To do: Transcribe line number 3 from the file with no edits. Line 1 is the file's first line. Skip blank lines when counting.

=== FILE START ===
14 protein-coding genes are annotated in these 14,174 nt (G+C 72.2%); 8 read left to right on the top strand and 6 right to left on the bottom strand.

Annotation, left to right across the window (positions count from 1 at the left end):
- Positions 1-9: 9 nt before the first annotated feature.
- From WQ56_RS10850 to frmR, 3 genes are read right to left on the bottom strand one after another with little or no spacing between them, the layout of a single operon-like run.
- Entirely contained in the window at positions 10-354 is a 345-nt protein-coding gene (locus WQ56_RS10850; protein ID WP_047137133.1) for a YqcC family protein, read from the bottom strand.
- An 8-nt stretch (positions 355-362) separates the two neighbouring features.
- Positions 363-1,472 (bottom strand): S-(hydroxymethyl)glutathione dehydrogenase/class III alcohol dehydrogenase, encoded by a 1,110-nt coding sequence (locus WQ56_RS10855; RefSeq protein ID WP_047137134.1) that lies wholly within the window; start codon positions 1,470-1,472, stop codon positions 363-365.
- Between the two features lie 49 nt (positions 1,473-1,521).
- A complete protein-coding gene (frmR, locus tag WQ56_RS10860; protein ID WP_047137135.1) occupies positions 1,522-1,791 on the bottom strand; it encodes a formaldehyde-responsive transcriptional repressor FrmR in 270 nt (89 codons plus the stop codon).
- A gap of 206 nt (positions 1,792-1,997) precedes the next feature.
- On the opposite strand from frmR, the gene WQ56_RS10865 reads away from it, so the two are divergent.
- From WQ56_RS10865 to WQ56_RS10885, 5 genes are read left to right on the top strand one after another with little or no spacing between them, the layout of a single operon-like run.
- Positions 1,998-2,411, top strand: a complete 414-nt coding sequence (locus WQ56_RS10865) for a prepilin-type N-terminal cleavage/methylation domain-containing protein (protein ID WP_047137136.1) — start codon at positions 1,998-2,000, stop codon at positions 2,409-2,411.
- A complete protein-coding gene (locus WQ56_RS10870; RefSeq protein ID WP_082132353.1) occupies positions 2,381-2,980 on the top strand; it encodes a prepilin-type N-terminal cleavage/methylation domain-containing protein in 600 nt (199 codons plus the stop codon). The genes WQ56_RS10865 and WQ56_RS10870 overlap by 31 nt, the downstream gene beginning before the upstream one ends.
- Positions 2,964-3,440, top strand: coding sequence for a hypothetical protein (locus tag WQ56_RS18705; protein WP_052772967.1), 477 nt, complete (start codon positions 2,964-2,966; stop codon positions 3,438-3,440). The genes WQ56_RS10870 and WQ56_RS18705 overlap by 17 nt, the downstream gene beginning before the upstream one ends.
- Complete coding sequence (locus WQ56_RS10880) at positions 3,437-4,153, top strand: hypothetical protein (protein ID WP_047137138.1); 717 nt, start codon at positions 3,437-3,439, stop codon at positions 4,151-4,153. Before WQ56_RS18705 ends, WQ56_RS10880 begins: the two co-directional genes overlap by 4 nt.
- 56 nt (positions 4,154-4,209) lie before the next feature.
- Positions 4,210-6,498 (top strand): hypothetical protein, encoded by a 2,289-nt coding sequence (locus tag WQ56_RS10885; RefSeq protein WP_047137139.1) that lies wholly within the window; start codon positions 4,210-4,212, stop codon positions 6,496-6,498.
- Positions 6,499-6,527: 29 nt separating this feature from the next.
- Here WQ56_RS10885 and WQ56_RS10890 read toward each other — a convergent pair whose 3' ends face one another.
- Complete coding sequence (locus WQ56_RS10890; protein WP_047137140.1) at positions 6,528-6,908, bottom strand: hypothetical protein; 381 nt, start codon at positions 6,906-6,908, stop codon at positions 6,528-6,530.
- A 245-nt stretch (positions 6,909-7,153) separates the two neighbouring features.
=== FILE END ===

- Positions 1-9: 9 nt before the first annotated feature.